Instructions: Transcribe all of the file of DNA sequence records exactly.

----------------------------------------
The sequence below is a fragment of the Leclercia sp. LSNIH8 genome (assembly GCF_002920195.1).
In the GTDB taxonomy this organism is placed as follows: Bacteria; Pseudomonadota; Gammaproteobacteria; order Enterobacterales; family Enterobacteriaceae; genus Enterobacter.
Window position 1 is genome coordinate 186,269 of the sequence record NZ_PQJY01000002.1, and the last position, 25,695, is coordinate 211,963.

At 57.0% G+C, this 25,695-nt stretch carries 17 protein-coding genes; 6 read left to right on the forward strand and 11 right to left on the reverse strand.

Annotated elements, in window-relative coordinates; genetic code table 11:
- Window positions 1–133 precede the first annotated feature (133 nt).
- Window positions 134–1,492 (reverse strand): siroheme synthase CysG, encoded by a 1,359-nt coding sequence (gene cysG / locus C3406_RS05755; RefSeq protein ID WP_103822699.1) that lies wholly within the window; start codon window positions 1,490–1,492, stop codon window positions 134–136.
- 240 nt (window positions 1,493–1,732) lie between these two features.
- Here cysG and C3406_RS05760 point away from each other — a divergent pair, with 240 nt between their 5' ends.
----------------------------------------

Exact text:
The sequence below is a fragment of the Leclercia sp. LSNIH8 genome (assembly GCF_002920195.1).
In the GTDB taxonomy this organism is placed as follows: Bacteria; Pseudomonadota; Gammaproteobacteria; order Enterobacterales; family Enterobacteriaceae; genus Enterobacter.
Window position 1 is genome coordinate 186,269 of the sequence record NZ_PQJY01000002.1, and the last position, 25,695, is coordinate 211,963.

At 57.0% G+C, this 25,695-nt stretch carries 17 protein-coding genes; 6 read left to right on the forward strand and 11 right to left on the reverse strand.

Annotated elements, in window-relative coordinates; genetic code table 11:
- Window positions 1–133 precede the first annotated feature (133 nt).
- Window positions 134–1,492 (reverse strand): siroheme synthase CysG, encoded by a 1,359-nt coding sequence (gene cysG / locus C3406_RS05755; RefSeq protein ID WP_103822699.1) that lies wholly within the window; start codon window positions 1,490–1,492, stop codon window positions 134–136.
- 240 nt (window positions 1,493–1,732) lie between these two features.
- Here cysG and C3406_RS05760 point away from each other — a divergent pair, with 240 nt between their 5' ends.